Saturday, 18 May, 2024
HomeEnvironmental HealthMould, the silent killer, under-reported and misunderstood

Mould, the silent killer, under-reported and misunderstood

Allergic reactions to fungi were described 300 years ago, but the importance of allergy to fungi has been underestimated for a long time, according to scientists, who say mould exposure can weaken the immune system, making people more vulnerable to other infectious diseases.

It’s also been linked to liver cancer, bleeding in the lungs, along with setting off allergies and asthma attacks. In some instances, it causes death.

US-based Dr Anindya Chanda has studied the effects of toxic fungal pathogens for 20 years, and says the danger presented by the “silent killer”, mould, is under-reported and widely misunderstood.

The chief executive of the Virginia biotech start-up, Mycologics, told The Independent that because it requires specific blood or urine testing to identify, it’s often overlooked.

In America, after Hurricane Ian had swept through Florida in September, thousands of people were displaced or found their homes underwater.

One couple said the water in their house subsided a few days later, but toxic mould began to grow “dramatically” on walls, ceilings and air vents in their rented bungalow, and the family of six were forced to board up a bedroom and bathroom where the mould was at its worst and wait for help.

In the ensuing weeks, the husband experienced fatigue and shortness of breath, and suffered two asthma attacks that required hospitalisation, and on Christmas Eve he suffered a third serious attack and was taken to hospital where he died on 2 January. Doctors told her he had suffered a hypoxic brain issue due to a lack of oxygen.

His widow said a handyman belatedly arrived at the house to do repairs, and while looking for the source of the mould, he broke open an inner wall — and more of the toxic sludge came pouring out.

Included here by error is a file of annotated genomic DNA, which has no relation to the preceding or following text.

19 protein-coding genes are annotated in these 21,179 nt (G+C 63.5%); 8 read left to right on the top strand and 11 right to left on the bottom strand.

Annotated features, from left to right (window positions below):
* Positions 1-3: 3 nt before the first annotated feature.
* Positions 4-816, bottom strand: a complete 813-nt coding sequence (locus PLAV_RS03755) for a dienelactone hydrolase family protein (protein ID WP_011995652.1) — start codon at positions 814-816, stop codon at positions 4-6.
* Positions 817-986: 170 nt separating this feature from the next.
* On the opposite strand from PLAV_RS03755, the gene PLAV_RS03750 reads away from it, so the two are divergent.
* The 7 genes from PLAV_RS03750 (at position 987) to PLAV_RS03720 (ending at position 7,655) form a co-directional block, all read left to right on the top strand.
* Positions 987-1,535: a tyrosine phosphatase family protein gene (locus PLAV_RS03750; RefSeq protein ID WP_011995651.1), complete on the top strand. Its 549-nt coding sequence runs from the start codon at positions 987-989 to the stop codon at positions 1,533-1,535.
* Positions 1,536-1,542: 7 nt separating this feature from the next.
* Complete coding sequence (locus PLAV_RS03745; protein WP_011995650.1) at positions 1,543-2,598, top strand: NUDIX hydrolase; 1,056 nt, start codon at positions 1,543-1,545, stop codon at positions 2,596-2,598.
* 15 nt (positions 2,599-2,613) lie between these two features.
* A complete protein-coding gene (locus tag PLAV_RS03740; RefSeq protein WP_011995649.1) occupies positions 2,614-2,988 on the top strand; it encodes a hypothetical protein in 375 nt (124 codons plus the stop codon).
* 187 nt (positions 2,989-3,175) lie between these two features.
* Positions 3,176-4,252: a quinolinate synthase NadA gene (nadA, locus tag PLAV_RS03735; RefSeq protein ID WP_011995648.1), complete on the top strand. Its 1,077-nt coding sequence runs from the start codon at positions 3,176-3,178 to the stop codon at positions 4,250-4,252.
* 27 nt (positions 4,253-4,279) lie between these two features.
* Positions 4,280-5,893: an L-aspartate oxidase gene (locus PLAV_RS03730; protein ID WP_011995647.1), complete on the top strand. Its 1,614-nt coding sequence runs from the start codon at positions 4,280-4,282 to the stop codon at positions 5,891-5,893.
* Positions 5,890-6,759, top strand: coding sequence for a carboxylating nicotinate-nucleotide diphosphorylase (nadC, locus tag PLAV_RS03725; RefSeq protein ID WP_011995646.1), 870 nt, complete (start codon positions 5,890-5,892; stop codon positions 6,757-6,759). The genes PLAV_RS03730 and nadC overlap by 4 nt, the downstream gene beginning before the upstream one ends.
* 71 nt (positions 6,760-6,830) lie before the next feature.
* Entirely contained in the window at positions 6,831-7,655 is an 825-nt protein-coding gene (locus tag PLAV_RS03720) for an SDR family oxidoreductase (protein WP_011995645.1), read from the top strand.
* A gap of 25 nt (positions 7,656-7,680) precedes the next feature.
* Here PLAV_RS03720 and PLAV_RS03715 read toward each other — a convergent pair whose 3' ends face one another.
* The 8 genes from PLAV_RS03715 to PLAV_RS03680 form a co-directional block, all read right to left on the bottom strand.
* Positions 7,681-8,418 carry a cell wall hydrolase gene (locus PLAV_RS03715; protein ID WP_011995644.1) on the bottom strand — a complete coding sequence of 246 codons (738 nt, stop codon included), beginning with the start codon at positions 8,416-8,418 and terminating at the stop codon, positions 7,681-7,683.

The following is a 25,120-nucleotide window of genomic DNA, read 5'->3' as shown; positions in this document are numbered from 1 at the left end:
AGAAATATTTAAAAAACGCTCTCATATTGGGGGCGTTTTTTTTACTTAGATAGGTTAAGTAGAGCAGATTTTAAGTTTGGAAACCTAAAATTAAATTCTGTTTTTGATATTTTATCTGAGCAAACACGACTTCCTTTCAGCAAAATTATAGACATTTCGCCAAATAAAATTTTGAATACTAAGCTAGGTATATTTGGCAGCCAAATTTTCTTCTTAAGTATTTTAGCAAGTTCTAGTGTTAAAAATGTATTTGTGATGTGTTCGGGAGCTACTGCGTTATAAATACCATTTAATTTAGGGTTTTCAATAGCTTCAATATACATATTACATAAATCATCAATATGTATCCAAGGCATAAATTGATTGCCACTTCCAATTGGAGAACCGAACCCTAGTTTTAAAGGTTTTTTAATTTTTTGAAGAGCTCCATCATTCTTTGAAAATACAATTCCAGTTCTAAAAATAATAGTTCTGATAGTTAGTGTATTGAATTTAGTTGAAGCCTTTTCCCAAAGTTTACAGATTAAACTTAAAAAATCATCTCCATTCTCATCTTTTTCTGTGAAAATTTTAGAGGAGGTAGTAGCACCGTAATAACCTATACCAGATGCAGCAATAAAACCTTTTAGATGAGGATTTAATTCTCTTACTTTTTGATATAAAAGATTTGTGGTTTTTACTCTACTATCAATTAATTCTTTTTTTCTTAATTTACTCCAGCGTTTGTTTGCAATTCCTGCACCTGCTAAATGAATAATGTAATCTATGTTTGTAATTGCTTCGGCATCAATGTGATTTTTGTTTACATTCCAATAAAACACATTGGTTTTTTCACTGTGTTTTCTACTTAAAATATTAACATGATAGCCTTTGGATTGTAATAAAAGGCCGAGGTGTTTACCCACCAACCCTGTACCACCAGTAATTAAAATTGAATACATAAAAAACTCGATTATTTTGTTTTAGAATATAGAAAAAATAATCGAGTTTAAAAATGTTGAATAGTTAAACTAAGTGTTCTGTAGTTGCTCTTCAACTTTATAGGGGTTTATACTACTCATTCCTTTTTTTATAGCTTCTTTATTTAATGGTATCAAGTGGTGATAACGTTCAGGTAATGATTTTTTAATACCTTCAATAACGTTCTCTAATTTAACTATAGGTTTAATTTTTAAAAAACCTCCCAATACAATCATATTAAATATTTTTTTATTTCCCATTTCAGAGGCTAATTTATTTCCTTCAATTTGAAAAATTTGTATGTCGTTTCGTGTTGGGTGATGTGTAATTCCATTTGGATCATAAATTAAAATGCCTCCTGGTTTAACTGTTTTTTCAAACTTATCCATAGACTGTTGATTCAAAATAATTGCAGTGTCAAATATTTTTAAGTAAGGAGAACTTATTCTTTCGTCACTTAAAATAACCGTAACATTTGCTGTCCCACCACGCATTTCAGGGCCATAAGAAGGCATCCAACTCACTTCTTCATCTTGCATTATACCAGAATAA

She said a toxicity report on their house found that the “numbers were through the roof”.

According to the Centres for Disease Control and Prevention, studies have been inconclusive on whether toxic mould is to blame for many of the health conditions it has been linked to.

But Chanda believes it’s due to a lack of research and funding.

After Hurricane Katrina that devastated New Orleans in 2005, studies showed an increase in the prevalence of asthma where mould had been growing, Chanda said.

And when historic flooding hit South Carolina in 2015, thousands of college students reported that mould had triggered asthma attacks and allergies.

“I call it a silent killer, because it is so hard to diagnose,” he told The Independent.

“If you are breathing these spores and your immune system has been substantially weakened, it also affects your mental health. It has a lot of other impacts on your overall quality of life.”

He said despite the rising number of reported cases, no records exist to show how many Americans fall ill from breathing the spores.

This is in part due to the difficulty in establishing causualty between a fungal exposure and a disease.

Black, or toxic, mould is sometimes referred to as stachybotrys chartarum. It has a distinctive musty smell and is most commonly found in wallpaper and drywall in damp or water-damaged buildings.

It is usually caused by excess moisture in the home, and can be especially prevalent after natural disasters such as hurricanes and flooding.

The CDC says even otherwise healthy people can suffer shortness of breath, coughing or wheezing after being exposed to mould.


Allergy, Asthma & Immunology Research article –Mold Allergens in Respiratory Allergy: From Structure to Therapy (Open access)


CDC article – What is Mold? (Open access)


The Independent article – Her healthy husband died aged 26. The silent killer was in their home (Open access)


See more from MedicalBrief archives:


COVID19: Asthma attacks drop 40% among Black and Hispanic individuals


UVC lights and airborne microorganisms: a step further in air disinfection


Threat of resistance to anti-fungal drugs under-recognised






MedicalBrief — our free weekly e-newsletter

We'd appreciate as much information as possible, however only an email address is required.